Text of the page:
Because for all the money and time that's been poured into policing Baltimore, the city is truly no better off. Hundreds of people year in and year out pick up guns and try and kill each other. Largely because of this, 30,000 citizens moved out of Baltimore over the last decade, a period when the population of the State of Maryland grew by nine percent.
We've torn down housing projects and built new homes. Created empowerment zones and spent hundreds of millions to try and breath new life into neighborhoods where much of the killing is done. We've paid more than three billion dollars over the past decade on direct costs alone fore aggressive policing, arresting hundreds of thousands of poor, mostly black men and boys. Homicide detectives in Baltimore City have arrested hundreds of killers, even though, admittedly, our clearance rate could be a whole lot better.
Yet if I stood today on the corner of Preston and Greenmount, or Lombard and Carey, the Alameda and Belair, where we have concentrated those resource, I can tell you without question those neighborhoods and the people who still live there are no better off. They are not happier or safer. Instead, there is a sense of despair that has infected many parts of the city, a sense of hopelessness that I know has much to do with the reason people pick up a gun and aim it, with little provocation, at another human being. (p. 9-10)
Whites didn't vote for these changes, but they voted with their feet for safer grounds once the formerly all-white neighborhoods tipped black. Sewell continues:
If you walk down the 3500 block of West Garrison Avenue on any given day, you'll see distinct types of people: menacing young men in white T-shirts drifting up and down the streets, and old ladies sitting on the porches of worn-down row homes.Some legacy these black grandmothers left in Baltimore, with the arrival of blacks to the city nothing more than a harbinger of destruction as evidenced by the sorrowful state of the city. The condition of Baltimore today is a direct result of those black grandmothers' generation driving away white people, thereby ensuring the city would endure an Apocalypse God himself wouldn't condone.
Both, in a sense represent the contradictory forces that enable the most desolate parts of the city to survive while remaining for the most part dysfunctional.
The old women are a vestige of the city's past, the sinew, strength and bedrock of what remains of the generations of African-Americans families that came to Baltimore to work in the Sparrows Point steel mill and Dundlack-area auto factories.
Spend some time in District Court on any given day and you will see old black women sitting on the benches, watching grandsons and great-grandsons being ferried in and out of courtrooms in shackles.
And on Garrison Avenue in Northwest Baltimore you will see them sitting on their porches, sitting and the young men, in many cases their grandsons and great-grandsons, hustling, selling drugs, doing whatever it takes to survive. (p. 49)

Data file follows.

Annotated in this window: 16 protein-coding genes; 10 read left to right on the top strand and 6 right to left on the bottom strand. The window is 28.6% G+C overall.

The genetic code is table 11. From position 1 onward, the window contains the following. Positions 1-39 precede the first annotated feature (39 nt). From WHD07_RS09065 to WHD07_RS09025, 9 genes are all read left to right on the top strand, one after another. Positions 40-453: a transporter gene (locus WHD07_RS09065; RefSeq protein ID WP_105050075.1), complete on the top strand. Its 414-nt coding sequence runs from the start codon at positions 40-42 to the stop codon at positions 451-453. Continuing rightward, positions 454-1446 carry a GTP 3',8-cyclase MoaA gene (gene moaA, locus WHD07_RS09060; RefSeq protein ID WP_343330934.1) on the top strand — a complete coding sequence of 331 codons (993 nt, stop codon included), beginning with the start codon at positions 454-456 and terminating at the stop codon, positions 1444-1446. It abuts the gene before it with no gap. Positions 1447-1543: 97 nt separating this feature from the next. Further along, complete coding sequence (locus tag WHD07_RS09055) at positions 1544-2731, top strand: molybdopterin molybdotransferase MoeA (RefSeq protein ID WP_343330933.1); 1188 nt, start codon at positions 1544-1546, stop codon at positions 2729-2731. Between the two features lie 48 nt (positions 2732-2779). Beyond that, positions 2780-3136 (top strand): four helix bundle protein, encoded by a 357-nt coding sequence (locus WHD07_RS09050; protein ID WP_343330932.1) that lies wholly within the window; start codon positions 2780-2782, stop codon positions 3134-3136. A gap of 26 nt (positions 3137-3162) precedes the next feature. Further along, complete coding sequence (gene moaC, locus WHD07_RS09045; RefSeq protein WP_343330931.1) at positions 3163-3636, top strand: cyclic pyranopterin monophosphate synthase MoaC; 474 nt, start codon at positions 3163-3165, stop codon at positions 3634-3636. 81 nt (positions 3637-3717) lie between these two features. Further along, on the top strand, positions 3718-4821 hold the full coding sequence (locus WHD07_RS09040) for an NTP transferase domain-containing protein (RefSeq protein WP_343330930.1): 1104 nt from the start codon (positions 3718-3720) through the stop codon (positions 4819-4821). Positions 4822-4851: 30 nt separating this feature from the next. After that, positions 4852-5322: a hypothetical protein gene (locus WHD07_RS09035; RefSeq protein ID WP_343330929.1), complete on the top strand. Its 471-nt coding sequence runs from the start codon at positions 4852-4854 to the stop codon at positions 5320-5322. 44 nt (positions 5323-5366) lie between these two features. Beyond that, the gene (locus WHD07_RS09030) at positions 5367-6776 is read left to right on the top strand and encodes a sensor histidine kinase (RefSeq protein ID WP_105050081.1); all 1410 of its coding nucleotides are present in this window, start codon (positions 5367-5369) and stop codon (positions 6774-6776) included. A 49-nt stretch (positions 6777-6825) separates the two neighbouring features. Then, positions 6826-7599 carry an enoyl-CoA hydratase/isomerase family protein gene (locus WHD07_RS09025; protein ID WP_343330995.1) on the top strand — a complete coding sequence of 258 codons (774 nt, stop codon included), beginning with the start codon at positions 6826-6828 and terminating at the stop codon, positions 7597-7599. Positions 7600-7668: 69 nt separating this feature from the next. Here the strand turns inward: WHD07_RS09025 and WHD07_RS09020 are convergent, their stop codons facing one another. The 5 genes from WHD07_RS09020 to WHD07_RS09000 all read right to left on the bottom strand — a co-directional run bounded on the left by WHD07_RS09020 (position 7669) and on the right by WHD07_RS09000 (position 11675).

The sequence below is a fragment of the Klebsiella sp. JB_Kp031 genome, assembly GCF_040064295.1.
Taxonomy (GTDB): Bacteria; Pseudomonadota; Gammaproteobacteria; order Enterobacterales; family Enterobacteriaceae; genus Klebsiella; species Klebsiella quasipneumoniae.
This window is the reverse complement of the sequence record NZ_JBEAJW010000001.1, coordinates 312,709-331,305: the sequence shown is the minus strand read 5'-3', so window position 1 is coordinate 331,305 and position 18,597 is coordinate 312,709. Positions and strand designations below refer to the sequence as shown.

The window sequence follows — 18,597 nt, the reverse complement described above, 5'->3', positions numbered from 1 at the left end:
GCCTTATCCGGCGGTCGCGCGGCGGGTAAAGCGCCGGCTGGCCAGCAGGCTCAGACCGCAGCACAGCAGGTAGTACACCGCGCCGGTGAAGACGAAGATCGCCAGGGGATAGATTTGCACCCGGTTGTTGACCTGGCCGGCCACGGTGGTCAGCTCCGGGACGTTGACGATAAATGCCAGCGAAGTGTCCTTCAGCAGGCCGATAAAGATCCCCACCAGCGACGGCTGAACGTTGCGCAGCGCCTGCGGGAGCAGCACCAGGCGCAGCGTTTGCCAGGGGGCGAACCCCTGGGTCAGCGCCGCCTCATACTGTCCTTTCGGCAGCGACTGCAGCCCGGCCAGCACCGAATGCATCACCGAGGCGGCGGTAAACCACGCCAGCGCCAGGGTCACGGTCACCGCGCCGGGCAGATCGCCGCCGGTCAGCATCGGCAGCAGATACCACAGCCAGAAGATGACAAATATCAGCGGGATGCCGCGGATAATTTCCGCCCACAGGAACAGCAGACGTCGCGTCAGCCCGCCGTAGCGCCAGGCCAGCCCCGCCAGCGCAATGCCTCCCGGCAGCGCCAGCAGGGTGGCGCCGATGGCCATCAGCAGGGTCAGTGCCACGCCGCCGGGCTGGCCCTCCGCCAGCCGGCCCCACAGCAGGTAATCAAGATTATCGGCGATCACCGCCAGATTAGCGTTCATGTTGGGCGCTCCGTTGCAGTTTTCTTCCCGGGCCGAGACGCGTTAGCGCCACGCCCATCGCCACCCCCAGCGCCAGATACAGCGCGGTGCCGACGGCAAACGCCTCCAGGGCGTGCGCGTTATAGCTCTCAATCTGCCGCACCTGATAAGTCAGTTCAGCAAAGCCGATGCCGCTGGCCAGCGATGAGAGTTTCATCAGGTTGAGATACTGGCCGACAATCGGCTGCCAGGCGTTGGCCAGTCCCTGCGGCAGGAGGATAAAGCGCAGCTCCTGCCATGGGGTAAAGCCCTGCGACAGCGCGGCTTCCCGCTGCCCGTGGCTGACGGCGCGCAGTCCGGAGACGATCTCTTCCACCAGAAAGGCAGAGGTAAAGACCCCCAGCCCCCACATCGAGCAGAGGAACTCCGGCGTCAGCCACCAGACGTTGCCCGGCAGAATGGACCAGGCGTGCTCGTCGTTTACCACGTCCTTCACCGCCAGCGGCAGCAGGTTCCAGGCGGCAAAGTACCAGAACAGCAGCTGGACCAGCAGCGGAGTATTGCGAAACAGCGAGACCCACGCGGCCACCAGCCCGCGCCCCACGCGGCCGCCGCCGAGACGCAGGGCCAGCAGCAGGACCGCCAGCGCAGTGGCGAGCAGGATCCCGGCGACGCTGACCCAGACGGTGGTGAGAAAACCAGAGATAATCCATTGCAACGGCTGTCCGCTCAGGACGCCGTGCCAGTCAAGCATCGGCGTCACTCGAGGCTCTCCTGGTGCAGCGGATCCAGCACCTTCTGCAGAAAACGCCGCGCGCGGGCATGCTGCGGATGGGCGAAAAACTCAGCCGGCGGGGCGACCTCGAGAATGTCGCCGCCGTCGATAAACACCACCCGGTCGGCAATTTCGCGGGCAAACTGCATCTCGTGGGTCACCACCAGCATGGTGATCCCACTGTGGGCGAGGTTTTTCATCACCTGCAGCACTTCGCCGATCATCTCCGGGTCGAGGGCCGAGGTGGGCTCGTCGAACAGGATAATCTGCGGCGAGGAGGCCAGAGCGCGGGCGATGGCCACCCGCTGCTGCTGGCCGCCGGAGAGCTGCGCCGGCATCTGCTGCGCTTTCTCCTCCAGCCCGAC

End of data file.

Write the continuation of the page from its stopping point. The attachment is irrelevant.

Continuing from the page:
And yet, Sewell leaves us with an interesting hypothetical, a seemingly unanswered question in his book that white flight from the city (well, mainly black people) powerfully is the answer:
Why do people behave so differently 20 miles north of Baltimore City? Why don't people in Hunt Valley or Monkton shove babies into bags? Are people really that different in essence? Or are we essentially the same, just shaped by our environment or by the neighborhood we live in?By the standards of civilization set by white people, black people in Baltimore are not civil; they are the population in Baltimore from which is birthed the violence that drives away white people and the necessary capital to keep alive the flame of a 1st World Civilization.
This is not a complicated question, but is has some important implications.
People kill regularly in Baltimore. Twenty miles north they don't - at least not regularly. What should I conclude from that? What type of boundaries of the land have we created that also take hold of the mind?
But Baltimore is apex of that violent strain. And thus the city begs the question: Are these people naturally amoral or prone to violence? Or, and this is a thought that bothers me more, is the violence I see here simply a payback for the years of neglect and cruelty we inflict upon the less fortunate?
Better put, are we civilized or can we ill afford to be civil? (p. 77)
Were those dangerous black neighborhoods, where menacing black people walk (with black septuagenarians rocking on porch swings), to be filled with white people - you know, the type of people who once lived there but feared raising families around black people who birthed menacing black males - the violence in the city of Baltimore would end overnight.
Wherever white people fled to, they created prosperous communities; whatever black people inherited by white flight, immediately they regressed to the black mean.
Businesses fled, where they once flourished; qualities of schools gave reason for concepts like No Child Left Behind to be implemented, where once students produced high test scores; property value collapsed, where once it seemed destined to only appreciate.
Such is the nature of racial change from white to black.
It isn't just Baltimore.
It's not just Newark, Camden, Gary, Milwaukee, Chicago, Birmingham, Memphis, or Charlotte.
it's not Atlanta, Rochester, Jackson (MS), St. Louis, or Kansas City.
The lesson of Baltimore is one that will empower a new generation of leaders to reassess the trajectory of this country, for the continued path will only ensure more neighborhoods populated by aging black women with menacing black men loitering in white t-shirts.
The Civil Rights Act of 1964 ensured the Baltimore of Marilyn Simkins would turn into the Baltimore of Kelvin Sewell.
This is not worth celebrating.